Film Review: Devil
Devil confirms that nothing should be advertised with M. Night Shyamalan’s name attached. No good can come of it; he would be better off working under a pseudonym if he wants people to go and see his films in the future.
Following a mysterious suicide, five strangers get trapped in the lift of a high-rise building. Police and security have a battle against the clock to rescue them after strange things start to occur…
Devil was directed by John Erick Dowdle, based on a story by producer Shyamalan. Both are to blame for the cinematic mess that is this film. Predominantly, however, it is the lack of an interesting narrative that is the major issue. The film begins with a voiceover explaining that the devil sometimes takes human form in order to walk among us and take the souls of the fallen. The intention is to create an exciting premise where the mystery is which character is in actual fact the devil. Nevertheless, it is difficult to care about these characters when there is a serious lack of development. Furthermore, Devil does little to distinguish itself from other films on a similar theme. There is a lack of mythology, which could have given a depth to the narrative. Conversely, Devil lacks the gore and the tension to make it an appealing addition to the horror genre.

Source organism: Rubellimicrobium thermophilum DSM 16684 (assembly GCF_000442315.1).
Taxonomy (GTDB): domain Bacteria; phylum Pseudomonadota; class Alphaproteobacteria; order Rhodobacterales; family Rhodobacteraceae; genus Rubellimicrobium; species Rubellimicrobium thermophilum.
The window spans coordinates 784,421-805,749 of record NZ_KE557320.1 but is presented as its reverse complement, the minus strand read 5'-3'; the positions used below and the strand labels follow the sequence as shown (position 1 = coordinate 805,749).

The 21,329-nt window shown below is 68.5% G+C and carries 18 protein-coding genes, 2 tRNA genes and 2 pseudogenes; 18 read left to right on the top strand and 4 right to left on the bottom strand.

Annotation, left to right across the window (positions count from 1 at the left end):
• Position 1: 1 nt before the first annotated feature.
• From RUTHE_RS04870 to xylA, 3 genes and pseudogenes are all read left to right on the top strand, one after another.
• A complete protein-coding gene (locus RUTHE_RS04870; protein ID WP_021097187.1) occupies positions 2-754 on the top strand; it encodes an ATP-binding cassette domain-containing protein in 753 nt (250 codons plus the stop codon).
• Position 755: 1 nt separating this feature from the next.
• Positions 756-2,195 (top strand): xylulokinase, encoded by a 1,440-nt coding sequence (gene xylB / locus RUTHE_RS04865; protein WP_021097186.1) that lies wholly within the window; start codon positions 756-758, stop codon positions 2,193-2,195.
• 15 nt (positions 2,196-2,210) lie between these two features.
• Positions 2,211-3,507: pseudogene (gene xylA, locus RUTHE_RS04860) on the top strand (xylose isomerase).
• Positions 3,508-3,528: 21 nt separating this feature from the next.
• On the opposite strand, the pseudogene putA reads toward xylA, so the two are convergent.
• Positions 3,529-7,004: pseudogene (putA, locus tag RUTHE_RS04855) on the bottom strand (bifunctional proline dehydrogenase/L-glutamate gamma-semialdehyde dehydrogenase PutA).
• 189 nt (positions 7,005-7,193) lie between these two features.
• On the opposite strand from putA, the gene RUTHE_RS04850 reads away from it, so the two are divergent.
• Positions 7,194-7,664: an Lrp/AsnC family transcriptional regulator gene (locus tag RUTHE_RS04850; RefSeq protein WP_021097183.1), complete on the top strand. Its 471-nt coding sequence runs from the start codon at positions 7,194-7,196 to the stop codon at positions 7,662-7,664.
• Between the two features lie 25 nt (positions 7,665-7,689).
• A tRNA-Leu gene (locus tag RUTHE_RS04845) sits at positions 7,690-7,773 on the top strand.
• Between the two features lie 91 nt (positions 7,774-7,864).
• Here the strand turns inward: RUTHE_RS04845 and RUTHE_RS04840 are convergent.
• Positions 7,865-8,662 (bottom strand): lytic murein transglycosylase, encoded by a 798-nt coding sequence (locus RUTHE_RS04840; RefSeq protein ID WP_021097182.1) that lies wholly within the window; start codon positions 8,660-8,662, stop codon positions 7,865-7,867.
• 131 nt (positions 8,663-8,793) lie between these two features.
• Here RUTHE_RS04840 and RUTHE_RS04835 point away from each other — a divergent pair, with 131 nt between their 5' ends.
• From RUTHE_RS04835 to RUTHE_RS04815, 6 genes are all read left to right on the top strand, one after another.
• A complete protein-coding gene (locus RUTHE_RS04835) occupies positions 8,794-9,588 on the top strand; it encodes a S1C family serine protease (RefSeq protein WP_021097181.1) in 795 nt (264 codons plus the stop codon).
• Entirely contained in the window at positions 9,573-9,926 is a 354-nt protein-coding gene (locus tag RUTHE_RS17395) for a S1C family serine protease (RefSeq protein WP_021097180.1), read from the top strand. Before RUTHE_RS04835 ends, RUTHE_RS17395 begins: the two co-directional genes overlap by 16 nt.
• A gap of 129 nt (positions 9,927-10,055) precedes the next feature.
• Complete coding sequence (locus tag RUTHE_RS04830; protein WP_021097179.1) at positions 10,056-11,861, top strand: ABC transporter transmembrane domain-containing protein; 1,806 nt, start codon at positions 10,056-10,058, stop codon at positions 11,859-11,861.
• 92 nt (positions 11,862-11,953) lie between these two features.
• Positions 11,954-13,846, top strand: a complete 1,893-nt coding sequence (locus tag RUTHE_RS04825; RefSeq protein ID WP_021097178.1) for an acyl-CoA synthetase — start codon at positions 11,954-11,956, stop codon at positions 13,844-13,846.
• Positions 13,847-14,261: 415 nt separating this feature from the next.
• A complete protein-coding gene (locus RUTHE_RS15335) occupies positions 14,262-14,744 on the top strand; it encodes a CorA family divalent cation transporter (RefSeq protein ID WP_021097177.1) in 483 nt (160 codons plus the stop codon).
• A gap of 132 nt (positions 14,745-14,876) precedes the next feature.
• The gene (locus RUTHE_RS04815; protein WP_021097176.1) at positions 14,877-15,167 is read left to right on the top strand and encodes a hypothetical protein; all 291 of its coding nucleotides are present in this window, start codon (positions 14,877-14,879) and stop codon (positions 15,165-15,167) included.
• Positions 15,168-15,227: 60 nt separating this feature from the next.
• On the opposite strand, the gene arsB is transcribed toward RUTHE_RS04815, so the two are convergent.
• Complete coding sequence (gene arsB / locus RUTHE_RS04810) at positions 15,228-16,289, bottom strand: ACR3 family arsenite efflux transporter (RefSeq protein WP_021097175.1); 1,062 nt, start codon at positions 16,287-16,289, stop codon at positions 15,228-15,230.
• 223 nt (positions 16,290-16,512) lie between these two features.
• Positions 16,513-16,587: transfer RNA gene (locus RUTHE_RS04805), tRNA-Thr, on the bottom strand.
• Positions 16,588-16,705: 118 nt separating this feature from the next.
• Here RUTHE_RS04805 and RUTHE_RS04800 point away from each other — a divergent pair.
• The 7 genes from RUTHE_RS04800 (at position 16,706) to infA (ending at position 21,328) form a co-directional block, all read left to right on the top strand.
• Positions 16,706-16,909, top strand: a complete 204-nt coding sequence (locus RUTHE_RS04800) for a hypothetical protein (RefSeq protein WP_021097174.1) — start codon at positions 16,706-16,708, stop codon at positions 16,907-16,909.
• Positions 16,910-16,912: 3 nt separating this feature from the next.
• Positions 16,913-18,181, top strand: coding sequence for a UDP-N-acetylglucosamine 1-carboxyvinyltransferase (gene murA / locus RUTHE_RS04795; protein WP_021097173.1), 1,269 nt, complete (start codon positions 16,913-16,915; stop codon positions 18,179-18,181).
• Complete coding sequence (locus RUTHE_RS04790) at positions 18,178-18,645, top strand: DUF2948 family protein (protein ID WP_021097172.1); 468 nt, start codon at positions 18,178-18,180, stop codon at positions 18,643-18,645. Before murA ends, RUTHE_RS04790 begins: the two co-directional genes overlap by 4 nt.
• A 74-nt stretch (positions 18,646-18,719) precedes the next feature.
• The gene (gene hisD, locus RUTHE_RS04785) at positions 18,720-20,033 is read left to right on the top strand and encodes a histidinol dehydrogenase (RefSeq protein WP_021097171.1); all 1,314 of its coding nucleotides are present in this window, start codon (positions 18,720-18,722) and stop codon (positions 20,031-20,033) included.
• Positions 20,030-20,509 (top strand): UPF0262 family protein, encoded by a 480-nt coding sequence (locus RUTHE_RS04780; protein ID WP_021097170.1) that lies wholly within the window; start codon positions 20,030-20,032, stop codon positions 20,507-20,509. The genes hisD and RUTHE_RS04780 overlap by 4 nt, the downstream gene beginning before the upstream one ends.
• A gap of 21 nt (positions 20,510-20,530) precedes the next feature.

The scenes that take place in the elevator should generate apprehension and terror, but the sub-standard direction leaves a lot to be desired. Whilst the quick editing and accompanying sound should produce tension, the frequent plunges into darkness become tiresome when they should have the opposite effect. Thus, by cloaking the violence Devil is not a gore-fest, yet it does not have the gravitas to become a psychological horror either. In fact, there is very little to sustain the interest.
The dialogue is at times terrible, particularly the narration of security guard Ramirez, which is intermittently laughable. Whilst the voiceover in the beginning of the film serves to set the scene, the frequent narration does nothing to progress the narrative or to give insight to the flimsy plot.
The acting is passable; though it is clear the cast aren’t helped by the awful dialogue. Logan Marshall-Green does well to display a sense of fear and aggression, given the circumstances. Geoffrey Arend brings a few moments of humour in the earlier scenes of the film.
Devil is the type of film you see on the television and feel that you’ve wasted an hour and a half watching it. After seeing it for free, I felt overcharged.